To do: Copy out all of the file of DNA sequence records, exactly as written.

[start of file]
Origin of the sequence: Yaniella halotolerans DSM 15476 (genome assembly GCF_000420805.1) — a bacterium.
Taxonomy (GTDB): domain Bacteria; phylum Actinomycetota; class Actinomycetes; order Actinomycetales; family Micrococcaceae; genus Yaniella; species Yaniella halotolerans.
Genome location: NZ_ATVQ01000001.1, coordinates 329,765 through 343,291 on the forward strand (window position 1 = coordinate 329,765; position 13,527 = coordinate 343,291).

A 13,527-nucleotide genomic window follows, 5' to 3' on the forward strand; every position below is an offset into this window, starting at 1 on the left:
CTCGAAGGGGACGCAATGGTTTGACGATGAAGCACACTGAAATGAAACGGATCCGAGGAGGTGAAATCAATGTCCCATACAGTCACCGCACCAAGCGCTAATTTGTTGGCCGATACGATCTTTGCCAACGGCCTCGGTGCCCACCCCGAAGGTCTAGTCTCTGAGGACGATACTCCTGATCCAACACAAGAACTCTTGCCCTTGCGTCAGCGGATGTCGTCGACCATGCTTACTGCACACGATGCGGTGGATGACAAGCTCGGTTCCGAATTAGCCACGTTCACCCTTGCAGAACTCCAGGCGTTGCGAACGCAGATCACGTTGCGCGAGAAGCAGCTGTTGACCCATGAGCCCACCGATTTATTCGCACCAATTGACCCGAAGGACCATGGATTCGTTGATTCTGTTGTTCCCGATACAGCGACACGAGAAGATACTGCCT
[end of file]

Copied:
Origin of the sequence: Yaniella halotolerans DSM 15476 (genome assembly GCF_000420805.1) — a bacterium.
Taxonomy (GTDB): domain Bacteria; phylum Actinomycetota; class Actinomycetes; order Actinomycetales; family Micrococcaceae; genus Yaniella; species Yaniella halotolerans.
Genome location: NZ_ATVQ01000001.1, coordinates 329,765 through 343,291 on the forward strand (window position 1 = coordinate 329,765; position 13,527 = coordinate 343,291).

A 13,527-nucleotide genomic window follows, 5' to 3' on the forward strand; every position below is an offset into this window, starting at 1 on the left:
CTCGAAGGGGACGCAATGGTTTGACGATGAAGCACACTGAAATGAAACGGATCCGAGGAGGTGAAATCAATGTCCCATACAGTCACCGCACCAAGCGCTAATTTGTTGGCCGATACGATCTTTGCCAACGGCCTCGGTGCCCACCCCGAAGGTCTAGTCTCTGAGGACGATACTCCTGATCCAACACAAGAACTCTTGCCCTTGCGTCAGCGGATGTCGTCGACCATGCTTACTGCACACGATGCGGTGGATGACAAGCTCGGTTCCGAATTAGCCACGTTCACCCTTGCAGAACTCCAGGCGTTGCGAACGCAGATCACGTTGCGCGAGAAGCAGCTGTTGACCCATGAGCCCACCGATTTATTCGCACCAATTGACCCGAAGGACCATGGATTCGTTGATTCTGTTGTTCCCGATACAGCGACACGAGAAGATACTGCCT